Branding 101: Why does the difference between 'Brand' and "Branding' matter?

 

“Brand is the intangible sum of a product’s attributes.” – David Olgilvy

As a guy who’s worked in branding and marketing for decades, I tend to get a little exercised about the misuse of particular words and “brand” is at the top of my list. All too often, people think of a brand as simply a logo, package design or other tactical expressions. Because your brand, and associated branding efforts are critical to the success of any organization, it’s important to understand each term and how they work together.     

Of course, things were a lot simpler in the past. The term “brand” was just that: a means of marking livestock to identify ownership. As the industrial age progressed, consumer products companies like Coca-Cola, General Motors, and others realized there was more to a brand than just a unique name and logo.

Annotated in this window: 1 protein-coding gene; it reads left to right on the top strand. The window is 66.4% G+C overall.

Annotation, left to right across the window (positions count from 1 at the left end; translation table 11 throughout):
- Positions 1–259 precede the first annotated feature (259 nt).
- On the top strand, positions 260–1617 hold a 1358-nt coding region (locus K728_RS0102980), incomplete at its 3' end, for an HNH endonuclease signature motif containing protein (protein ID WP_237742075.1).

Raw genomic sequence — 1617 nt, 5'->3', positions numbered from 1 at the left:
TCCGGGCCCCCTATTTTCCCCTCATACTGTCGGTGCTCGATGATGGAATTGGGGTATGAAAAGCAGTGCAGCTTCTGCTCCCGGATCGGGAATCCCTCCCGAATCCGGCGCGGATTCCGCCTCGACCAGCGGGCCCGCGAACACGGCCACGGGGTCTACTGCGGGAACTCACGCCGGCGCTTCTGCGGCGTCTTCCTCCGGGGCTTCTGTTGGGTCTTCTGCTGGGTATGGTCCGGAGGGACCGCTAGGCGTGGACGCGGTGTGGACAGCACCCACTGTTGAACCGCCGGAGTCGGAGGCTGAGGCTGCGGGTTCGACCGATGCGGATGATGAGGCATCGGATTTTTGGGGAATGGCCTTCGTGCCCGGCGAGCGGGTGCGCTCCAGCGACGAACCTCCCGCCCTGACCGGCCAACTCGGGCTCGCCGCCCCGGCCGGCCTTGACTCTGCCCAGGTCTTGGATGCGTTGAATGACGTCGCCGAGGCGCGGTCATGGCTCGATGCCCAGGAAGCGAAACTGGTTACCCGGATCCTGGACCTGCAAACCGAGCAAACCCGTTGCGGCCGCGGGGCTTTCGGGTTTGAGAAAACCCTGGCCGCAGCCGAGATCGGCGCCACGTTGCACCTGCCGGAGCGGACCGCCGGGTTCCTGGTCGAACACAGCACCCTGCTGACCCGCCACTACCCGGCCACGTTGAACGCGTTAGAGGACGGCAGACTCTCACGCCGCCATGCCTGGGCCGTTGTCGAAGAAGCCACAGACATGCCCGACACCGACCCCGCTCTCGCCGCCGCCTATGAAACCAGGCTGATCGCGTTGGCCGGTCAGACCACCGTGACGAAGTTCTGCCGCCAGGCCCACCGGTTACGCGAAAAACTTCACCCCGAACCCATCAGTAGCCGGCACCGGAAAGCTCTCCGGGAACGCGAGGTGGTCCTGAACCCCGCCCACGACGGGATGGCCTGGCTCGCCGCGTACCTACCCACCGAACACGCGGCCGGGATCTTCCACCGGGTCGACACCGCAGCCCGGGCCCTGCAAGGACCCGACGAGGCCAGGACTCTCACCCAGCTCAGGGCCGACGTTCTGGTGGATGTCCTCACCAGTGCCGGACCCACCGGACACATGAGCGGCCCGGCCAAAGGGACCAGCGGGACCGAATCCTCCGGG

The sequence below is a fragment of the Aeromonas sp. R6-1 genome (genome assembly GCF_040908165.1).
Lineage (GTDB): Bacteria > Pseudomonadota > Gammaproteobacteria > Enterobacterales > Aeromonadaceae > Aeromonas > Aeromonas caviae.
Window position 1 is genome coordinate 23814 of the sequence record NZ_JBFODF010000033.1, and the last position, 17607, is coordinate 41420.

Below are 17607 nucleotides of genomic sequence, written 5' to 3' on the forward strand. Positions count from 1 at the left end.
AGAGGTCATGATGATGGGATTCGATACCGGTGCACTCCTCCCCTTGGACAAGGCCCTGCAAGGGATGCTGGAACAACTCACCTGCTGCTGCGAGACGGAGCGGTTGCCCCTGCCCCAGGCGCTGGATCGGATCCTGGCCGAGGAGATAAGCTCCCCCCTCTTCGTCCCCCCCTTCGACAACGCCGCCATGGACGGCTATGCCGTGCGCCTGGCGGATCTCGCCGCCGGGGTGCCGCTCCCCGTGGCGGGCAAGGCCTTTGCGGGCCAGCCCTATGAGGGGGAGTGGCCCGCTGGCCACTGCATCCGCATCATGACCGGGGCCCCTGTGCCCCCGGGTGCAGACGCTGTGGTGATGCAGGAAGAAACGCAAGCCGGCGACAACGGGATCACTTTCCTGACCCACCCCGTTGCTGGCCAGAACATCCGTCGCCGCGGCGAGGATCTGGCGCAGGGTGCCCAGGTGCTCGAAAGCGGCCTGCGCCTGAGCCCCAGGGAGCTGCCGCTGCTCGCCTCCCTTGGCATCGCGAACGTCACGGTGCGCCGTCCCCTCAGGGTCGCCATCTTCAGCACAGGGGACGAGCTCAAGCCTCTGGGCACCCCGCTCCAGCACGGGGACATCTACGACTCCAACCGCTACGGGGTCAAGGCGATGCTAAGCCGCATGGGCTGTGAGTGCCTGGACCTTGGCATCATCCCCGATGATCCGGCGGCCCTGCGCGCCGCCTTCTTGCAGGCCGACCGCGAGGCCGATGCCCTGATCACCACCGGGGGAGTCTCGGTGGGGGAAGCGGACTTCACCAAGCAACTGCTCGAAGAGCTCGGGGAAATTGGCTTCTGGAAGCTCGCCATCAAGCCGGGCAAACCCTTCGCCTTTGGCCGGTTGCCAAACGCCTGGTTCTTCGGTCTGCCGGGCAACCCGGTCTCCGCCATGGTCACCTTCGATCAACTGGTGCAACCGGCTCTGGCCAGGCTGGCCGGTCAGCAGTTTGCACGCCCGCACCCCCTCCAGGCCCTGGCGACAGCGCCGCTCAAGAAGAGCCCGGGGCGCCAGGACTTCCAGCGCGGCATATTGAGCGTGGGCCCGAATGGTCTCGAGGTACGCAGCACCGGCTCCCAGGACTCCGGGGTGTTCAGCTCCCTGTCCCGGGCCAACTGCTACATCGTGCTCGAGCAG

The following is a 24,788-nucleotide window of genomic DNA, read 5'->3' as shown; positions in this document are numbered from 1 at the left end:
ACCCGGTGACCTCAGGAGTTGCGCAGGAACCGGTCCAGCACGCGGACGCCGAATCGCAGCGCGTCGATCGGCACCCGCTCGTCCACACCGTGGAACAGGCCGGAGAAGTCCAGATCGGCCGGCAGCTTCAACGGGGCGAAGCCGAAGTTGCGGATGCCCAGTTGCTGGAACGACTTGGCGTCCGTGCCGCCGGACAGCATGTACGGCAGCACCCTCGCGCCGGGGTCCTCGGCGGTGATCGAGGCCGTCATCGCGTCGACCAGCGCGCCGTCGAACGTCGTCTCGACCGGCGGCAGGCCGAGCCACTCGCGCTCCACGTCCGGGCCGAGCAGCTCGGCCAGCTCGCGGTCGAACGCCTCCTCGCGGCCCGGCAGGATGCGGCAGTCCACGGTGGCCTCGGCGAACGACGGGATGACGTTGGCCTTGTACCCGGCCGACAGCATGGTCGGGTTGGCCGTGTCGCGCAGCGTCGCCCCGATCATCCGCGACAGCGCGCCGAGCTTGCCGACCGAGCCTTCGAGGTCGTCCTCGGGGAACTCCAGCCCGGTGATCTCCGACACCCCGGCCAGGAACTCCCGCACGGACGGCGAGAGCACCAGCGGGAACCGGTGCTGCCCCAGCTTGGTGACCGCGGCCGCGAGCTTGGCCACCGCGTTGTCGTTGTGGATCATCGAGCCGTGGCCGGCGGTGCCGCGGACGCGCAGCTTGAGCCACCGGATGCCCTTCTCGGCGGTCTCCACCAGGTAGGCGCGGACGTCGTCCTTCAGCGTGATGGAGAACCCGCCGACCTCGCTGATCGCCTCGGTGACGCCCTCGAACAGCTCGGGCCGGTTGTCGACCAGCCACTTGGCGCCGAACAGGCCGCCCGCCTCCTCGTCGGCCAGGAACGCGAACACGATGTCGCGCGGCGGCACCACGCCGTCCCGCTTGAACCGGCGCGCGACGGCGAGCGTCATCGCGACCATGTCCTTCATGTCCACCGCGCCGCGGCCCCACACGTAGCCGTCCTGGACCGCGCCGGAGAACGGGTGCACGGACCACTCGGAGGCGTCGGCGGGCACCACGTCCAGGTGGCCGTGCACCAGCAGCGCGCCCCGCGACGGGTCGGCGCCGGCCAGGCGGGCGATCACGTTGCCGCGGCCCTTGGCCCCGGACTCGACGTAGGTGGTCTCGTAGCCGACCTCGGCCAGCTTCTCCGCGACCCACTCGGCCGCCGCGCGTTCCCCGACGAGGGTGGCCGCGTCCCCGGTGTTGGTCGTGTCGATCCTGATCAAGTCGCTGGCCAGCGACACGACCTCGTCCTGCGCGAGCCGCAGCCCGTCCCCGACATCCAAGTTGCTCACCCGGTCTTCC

“Brand” is a Noun

A brand defines how your organization is recognized and remembered.  At its best, your brand is an expression of the vision and values of your organization. It is the sum of all of your communications and interactions with your audiences. It is inherently strategic. It is more than a logo,  tag line, or clever commercial.


“Branding” is a Verb

It is the array of internal and external communications that your organization creates in order to influence how your audience perceives and values you. Optimally, tactical communication are driven by strategy so that every touchpoint, word, and images are reinforcing your vision and values.


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